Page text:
arrow_back_ios

Main Menu

See All Software See All Instruments See All Transducers See All Vibration Testing Equipment See All Electroacoustics See All Acoustic End-of-Line Test Systems See All Academy See All Resource Center See All Applications See All Industries See All Services See All Support See All Our Business See All Our History See All Global Presence
arrow_back_ios

Main Menu

See All nCode - Durability and Fatigue Analysis See All ReliaSoft - Reliability Analysis and Management See All Test Data Management See All DAQ Software See All Drivers & API See All Utility See All Vibration Control See All High Precision and Calibration Systems See All DAQ Systems See All S&V Hand-held Devices See All Industrial Electronics See All Power Analyzer See All S&V Signal Conditioner See All Acoustic Transducers See All Current and Voltage Sensors See All Displacement Sensors See All Force sensors See All Load Cells See All Multi Component Sensors See All Pressure See All Strain Sensors See All Strain Gauges See All Temperature Sensors See All Tilt Sensors See All Torque Sensors See All Vibration See All Accessories for Vibration Testing Equipment See All Vibration Controllers See All Measurement Exciters See All Modal Exciters See All Power Amplifiers See All LDS Shaker Systems See All Test Solutions See All Actuators See All Combustion Engines See All Durability See All eDrive See All Production Testing Sensors See All Transmission & Gearboxes See All Turbo Charger See All Training Courses See All Acoustics See All Asset & Process Monitoring See All Custom Sensors See All Data Acquisition & Analysis See All Durability & Fatigue See All Electric Power Testing See All NVH See All Reliability See All Vibration See All Weighing See All Automotive & Ground Transportation See All Calibration See All Installation, Maintenance & Repair See All Support Brüel & Kjær See All Release Notes See All Compliance See All BKSV Worldwide Contacts
arrow_back_ios

Main Menu

See All API See All Experimental Testing See All Piezoelectric Charge Accelerometers See All Piezoelectric CCLD (IEPE) accelerometers See All Electroacoustics See All Noise Source Identification See All Environmental Noise See All Sound Power and Sound Pressure See All Noise Certification See All Industrial Process Control See All Structural Health Monitoring See All Electrical Devices Testing See All Electrical Systems Testing See All Grid Testing See All High-Voltage Testing See All Vibration Testing with Electrodynamic Shakers See All Structural Dynamics See All Machine Analysis and Diagnostics See All Dynamic Weighing See All Vehicle Electrification See All Calibration Services for Transducers See All Calibration Services for Handheld Instruments See All Calibration Services for Instruments & DAQ See All On-Site Calibration See All Resources See All Software License Management

List of Terms related to Strain Measurement with Optical Sensors

λ Wavelength

Wavelength is the measured peak wavelength of a fiber Bragg grating sensor. It is normally expressed in nanometers (nm).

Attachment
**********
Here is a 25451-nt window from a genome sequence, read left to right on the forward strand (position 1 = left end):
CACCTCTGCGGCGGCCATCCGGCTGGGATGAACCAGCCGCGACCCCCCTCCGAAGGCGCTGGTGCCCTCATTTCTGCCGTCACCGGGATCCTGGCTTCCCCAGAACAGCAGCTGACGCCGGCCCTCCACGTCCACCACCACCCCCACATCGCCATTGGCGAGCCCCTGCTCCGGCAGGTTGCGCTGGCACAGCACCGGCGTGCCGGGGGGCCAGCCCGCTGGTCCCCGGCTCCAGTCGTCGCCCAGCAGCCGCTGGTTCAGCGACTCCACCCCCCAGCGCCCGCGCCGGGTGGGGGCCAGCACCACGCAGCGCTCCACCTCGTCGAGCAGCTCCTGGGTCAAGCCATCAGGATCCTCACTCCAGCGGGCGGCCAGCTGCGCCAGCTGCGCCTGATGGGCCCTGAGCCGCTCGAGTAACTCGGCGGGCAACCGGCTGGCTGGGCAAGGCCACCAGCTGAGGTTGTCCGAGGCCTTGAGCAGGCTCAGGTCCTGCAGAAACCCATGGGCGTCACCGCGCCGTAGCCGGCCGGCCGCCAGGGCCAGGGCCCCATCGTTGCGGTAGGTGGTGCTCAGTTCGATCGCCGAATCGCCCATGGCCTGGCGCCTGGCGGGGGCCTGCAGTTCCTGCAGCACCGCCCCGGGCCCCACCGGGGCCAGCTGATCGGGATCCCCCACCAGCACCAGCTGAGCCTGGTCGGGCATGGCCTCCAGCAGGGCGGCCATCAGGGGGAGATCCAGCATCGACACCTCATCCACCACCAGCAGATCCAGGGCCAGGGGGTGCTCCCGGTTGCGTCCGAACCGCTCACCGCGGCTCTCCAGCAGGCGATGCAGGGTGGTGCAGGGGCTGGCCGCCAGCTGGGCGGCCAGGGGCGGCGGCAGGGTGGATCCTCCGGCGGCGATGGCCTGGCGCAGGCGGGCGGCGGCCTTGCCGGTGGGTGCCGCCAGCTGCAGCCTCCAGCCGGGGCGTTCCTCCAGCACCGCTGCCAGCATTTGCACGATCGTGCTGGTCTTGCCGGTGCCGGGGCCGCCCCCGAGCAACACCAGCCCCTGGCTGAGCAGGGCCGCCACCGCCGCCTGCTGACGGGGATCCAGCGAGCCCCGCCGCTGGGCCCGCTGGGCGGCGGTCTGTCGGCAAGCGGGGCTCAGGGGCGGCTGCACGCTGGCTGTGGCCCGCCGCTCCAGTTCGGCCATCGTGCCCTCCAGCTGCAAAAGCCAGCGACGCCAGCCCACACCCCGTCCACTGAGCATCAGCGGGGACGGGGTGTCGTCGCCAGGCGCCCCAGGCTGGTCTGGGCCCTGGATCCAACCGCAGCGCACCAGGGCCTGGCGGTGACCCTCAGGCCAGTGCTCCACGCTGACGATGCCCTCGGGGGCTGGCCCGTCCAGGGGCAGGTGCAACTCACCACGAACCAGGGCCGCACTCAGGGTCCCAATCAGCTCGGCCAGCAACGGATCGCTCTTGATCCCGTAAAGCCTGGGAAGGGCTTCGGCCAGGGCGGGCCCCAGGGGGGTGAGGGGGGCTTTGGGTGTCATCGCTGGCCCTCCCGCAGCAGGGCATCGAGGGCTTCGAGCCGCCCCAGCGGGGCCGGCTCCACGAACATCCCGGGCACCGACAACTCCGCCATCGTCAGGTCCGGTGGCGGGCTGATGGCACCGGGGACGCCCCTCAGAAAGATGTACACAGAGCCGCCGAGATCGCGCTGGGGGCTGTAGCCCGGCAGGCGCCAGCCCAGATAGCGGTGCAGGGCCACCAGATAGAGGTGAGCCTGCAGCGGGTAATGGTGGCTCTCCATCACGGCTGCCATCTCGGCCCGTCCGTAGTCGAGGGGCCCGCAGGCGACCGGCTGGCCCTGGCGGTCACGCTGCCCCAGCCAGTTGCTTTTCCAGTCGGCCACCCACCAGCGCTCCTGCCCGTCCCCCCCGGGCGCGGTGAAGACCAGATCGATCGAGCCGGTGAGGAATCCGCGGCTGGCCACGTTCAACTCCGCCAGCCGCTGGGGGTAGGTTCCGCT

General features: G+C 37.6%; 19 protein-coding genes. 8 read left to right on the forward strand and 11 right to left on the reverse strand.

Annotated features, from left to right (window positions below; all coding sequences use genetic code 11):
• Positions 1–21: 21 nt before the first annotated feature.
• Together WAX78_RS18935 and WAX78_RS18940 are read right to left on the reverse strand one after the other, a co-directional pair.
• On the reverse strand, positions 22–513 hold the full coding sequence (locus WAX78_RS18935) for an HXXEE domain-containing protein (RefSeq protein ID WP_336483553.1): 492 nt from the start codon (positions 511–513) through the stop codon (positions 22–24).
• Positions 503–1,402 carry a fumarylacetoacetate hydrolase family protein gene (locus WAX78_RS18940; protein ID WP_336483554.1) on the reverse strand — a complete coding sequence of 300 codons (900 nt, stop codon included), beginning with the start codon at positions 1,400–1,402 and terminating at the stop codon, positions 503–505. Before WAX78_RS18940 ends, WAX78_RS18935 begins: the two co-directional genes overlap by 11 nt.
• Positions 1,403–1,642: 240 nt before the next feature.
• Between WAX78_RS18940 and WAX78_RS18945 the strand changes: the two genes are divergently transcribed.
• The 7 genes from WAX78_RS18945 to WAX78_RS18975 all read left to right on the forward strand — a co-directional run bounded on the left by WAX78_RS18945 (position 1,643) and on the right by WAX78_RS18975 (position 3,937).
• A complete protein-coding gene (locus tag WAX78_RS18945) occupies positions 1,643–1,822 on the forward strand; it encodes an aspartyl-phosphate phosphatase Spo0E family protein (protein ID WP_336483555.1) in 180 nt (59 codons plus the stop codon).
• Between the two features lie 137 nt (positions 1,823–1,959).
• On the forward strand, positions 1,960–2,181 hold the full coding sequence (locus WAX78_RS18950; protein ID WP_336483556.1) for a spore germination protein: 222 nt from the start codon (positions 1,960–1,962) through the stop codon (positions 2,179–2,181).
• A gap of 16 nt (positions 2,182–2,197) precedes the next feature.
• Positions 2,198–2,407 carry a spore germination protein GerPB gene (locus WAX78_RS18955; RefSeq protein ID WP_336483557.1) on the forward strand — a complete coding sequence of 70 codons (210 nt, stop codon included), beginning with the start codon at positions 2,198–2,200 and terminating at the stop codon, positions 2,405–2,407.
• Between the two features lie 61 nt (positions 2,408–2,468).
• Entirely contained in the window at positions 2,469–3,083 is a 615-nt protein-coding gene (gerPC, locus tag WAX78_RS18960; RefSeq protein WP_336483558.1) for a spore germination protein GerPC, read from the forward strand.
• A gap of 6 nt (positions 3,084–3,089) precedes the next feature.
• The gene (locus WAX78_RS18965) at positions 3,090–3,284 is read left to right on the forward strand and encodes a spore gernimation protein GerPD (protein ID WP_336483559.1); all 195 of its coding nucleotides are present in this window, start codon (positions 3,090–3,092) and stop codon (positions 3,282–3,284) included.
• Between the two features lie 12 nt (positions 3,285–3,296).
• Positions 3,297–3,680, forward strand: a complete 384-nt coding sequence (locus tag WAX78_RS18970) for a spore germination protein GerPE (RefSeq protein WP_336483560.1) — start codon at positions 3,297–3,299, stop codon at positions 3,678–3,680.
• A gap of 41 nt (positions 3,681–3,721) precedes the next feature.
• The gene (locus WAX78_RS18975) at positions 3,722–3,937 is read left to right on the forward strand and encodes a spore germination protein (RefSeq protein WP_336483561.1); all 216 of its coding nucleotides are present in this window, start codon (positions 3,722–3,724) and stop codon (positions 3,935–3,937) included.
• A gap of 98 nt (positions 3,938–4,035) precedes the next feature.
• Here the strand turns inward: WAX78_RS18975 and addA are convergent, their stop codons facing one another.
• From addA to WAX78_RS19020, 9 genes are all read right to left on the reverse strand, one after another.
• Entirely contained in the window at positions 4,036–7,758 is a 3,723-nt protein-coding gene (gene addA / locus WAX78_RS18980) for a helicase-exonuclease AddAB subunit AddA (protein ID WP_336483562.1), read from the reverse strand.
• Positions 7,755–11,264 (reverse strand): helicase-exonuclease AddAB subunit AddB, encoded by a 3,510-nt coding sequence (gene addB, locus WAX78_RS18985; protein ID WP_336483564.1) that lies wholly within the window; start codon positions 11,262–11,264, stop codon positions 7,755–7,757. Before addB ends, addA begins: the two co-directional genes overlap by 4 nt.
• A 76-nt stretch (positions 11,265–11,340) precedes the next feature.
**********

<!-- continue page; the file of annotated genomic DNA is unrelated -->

λ0 Reference wavelength

The reference wavelength is the peak wavelength of a fiber Bragg grating sensor at a reference condition (zero strain, at reference temperature, and so forth.. It is normally expressed in nanometers (nm).

Δλ Wavelength variation

The wavelength variation (also commonly referred to as shift or as change) is the difference between the wavelength and the reference wavelength (reference value): Δλ= λ- λ0. It is normally expressed in nanometers (nm).

k k-factor The gauge factor k (also referred to as k-factor) of an optical strain gauge is the proportional change in the Bragg wavelength (Δλ/λ0) and the strain variation Δε. Is is being measured as: Δλ/λ0 = k.Δε. This value is a dimensionless number and depends on the characteristically used optical fiber and sensor encapsulation. In the case of HBM optical strain sensors, the k-factor is identified on the data- and calibration sheets that are individually delivered with each sensor.
ε Strain

Strain is a dimensionless value that represents the relative change in the length of a material to its initial length. It is normally of a very small value, and hence is represented by µm/m, ppm or 10-6.

S Sensitivity

The sensitivity of an optical strain sensor is the direct ratio between the measured strain and the change in the Bragg wavelength: Δε/Δλ= S. It is normally stated as value in micro-strain per nanometer [(µm/m)/nm)] and is different for every sensor, as it depends on its initial base wavelength, that is: S=1/(k. λ0).

 TCS Temperature cross-sensitivity

The temperature cross-sensitivity is a sensor measurement drift caused by temperature variation. It is the strain that is wrongly measured when there is a change of 1ºC (or 1ºK) in temperature. The value is given in (µm/m)/ºC [or (µm/m)/ºK] and can be used to compensate the effect of temperature on the optical strain sensor (not considering the compensation for the thermal expansion of the specimen).

σ Stress

Mechanical stress is expressed by the quotient of the force F and the cross-sectional area A of the stressed material, σ=F/A. It is normally represented in KPa.

E Elastic modulus

The modulus of elasticity, or Young’s modulus, is the ratio between stress and strain in a linear elastic material. It is given by Hooke’s Law (σ=E.ε). It is normally represented in GPa (109 Pa) to correlate strain in µm/m (10-6) with stress in KPa (103 Pa).

v Poisson's ratio

Poisson's ratio is defined by the division of the transverse strain εt and the longitudinal strain εl. For aluminum alloys, ν = 0.33, for example.


null

Support Content